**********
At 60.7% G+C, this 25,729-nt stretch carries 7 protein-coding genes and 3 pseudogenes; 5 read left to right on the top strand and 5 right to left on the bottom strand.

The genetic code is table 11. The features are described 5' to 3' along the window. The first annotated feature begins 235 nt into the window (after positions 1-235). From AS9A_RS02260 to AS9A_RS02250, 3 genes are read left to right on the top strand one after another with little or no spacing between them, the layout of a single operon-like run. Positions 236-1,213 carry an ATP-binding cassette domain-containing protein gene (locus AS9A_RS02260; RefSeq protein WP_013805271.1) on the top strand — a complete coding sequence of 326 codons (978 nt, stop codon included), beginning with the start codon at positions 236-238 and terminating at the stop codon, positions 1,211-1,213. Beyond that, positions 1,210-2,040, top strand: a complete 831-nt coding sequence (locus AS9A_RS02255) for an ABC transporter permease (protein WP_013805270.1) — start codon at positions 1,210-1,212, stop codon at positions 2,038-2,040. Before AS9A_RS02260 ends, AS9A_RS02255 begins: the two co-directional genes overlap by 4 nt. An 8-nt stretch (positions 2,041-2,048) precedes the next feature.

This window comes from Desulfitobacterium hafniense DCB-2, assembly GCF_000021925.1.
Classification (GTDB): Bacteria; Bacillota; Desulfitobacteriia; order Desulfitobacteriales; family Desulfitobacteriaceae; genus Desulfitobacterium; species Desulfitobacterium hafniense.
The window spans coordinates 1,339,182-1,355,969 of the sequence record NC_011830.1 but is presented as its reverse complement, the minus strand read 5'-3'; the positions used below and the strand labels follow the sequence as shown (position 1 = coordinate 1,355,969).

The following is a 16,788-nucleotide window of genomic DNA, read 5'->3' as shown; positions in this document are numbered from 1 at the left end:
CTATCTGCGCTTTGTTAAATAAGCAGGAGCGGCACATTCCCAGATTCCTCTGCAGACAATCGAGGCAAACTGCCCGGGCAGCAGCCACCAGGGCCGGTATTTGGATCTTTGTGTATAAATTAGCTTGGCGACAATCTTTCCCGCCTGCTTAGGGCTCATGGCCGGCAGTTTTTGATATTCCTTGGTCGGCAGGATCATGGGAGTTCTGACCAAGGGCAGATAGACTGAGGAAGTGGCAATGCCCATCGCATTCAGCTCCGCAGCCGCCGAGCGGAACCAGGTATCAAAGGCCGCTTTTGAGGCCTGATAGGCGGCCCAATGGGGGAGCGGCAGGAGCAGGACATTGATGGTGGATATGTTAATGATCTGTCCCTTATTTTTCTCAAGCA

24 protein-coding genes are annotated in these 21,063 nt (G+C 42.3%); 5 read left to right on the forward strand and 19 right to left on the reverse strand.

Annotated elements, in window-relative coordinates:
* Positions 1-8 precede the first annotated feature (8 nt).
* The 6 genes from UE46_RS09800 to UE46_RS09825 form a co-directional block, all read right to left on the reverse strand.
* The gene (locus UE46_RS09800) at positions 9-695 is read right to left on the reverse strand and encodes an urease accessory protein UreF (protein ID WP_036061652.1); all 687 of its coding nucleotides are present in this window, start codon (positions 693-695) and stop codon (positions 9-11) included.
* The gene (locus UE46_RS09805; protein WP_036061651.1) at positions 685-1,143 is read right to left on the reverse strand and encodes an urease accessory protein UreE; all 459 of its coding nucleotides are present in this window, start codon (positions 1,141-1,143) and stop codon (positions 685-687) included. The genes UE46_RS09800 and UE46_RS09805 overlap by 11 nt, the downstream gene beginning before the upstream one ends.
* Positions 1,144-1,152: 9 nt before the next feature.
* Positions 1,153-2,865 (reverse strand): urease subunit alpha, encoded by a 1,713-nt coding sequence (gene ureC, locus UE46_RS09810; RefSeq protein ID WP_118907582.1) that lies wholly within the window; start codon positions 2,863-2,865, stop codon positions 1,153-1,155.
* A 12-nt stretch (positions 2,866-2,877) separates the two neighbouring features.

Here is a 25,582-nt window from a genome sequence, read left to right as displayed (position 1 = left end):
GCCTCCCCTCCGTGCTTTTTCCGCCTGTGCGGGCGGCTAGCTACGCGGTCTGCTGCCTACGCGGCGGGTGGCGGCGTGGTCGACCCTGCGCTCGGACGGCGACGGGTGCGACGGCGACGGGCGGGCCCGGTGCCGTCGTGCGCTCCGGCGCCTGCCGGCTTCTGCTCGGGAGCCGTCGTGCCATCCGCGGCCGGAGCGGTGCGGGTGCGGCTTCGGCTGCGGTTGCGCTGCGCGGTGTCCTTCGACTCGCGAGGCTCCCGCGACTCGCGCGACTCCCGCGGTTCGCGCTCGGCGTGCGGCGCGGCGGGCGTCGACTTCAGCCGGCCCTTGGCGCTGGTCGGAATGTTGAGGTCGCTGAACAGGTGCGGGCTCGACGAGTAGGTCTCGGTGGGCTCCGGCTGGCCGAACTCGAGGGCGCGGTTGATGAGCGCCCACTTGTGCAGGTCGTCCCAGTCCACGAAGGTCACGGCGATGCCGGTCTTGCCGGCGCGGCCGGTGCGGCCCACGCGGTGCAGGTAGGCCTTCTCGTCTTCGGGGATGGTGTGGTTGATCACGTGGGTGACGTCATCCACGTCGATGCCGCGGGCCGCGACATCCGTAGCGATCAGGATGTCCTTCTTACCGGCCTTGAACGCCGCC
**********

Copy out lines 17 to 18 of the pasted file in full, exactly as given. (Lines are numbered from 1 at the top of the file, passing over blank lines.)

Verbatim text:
Here is a 25,582-nt window from a genome sequence, read left to right as displayed (position 1 = left end):
GCCTCCCCTCCGTGCTTTTTCCGCCTGTGCGGGCGGCTAGCTACGCGGTCTGCTGCCTACGCGGCGGGTGGCGGCGTGGTCGACCCTGCGCTCGGACGGCGACGGGTGCGACGGCGACGGGCGGGCCCGGTGCCGTCGTGCGCTCCGGCGCCTGCCGGCTTCTGCTCGGGAGCCGTCGTGCCATCCGCGGCCGGAGCGGTGCGGGTGCGGCTTCGGCTGCGGTTGCGCTGCGCGGTGTCCTTCGACTCGCGAGGCTCCCGCGACTCGCGCGACTCCCGCGGTTCGCGCTCGGCGTGCGGCGCGGCGGGCGTCGACTTCAGCCGGCCCTTGGCGCTGGTCGGAATGTTGAGGTCGCTGAACAGGTGCGGGCTCGACGAGTAGGTCTCGGTGGGCTCCGGCTGGCCGAACTCGAGGGCGCGGTTGATGAGCGCCCACTTGTGCAGGTCGTCCCAGTCCACGAAGGTCACGGCGATGCCGGTCTTGCCGGCGCGGCCGGTGCGGCCCACGCGGTGCAGGTAGGCCTTCTCGTCTTCGGGGATGGTGTGGTTGATCACGTGGGTGACGTCATCCACGTCGATGCCGCGGGCCGCGACATCCGTAGCGATCAGGATGTCCTTCTTACCGGCCTTGAACGCCGCC